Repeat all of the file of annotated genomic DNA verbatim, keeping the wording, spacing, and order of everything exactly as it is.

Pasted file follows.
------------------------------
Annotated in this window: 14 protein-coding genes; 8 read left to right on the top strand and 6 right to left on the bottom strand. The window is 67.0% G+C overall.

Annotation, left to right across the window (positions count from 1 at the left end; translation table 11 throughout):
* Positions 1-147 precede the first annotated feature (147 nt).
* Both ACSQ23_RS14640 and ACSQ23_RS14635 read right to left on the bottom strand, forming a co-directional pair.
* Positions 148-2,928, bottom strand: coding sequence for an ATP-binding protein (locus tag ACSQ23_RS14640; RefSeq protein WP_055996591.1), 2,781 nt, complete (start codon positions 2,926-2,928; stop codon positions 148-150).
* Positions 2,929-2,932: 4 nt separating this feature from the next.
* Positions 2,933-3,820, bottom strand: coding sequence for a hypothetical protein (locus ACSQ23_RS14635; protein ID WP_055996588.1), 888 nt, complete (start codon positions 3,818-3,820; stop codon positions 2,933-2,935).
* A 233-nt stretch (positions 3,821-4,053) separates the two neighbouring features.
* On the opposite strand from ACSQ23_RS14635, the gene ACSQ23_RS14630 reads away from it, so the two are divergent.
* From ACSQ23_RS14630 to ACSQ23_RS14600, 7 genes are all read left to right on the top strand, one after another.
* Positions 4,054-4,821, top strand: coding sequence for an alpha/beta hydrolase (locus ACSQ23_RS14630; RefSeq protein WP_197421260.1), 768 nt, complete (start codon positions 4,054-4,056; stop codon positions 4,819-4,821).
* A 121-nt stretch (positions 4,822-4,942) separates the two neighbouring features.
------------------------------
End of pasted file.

Annotated in this window: 14 protein-coding genes; 8 read left to right on the top strand and 6 right to left on the bottom strand. The window is 67.0% G+C overall.

Annotation, left to right across the window (positions count from 1 at the left end; translation table 11 throughout):
* Positions 1-147 precede the first annotated feature (147 nt).
* Both ACSQ23_RS14640 and ACSQ23_RS14635 read right to left on the bottom strand, forming a co-directional pair.
* Positions 148-2,928, bottom strand: coding sequence for an ATP-binding protein (locus tag ACSQ23_RS14640; RefSeq protein WP_055996591.1), 2,781 nt, complete (start codon positions 2,926-2,928; stop codon positions 148-150).
* Positions 2,929-2,932: 4 nt separating this feature from the next.
* Positions 2,933-3,820, bottom strand: coding sequence for a hypothetical protein (locus ACSQ23_RS14635; protein ID WP_055996588.1), 888 nt, complete (start codon positions 3,818-3,820; stop codon positions 2,933-2,935).
* A 233-nt stretch (positions 3,821-4,053) separates the two neighbouring features.
* On the opposite strand from ACSQ23_RS14635, the gene ACSQ23_RS14630 reads away from it, so the two are divergent.
* From ACSQ23_RS14630 to ACSQ23_RS14600, 7 genes are all read left to right on the top strand, one after another.
* Positions 4,054-4,821, top strand: coding sequence for an alpha/beta hydrolase (locus ACSQ23_RS14630; RefSeq protein WP_197421260.1), 768 nt, complete (start codon positions 4,054-4,056; stop codon positions 4,819-4,821).
* A 121-nt stretch (positions 4,822-4,942) separates the two neighbouring features.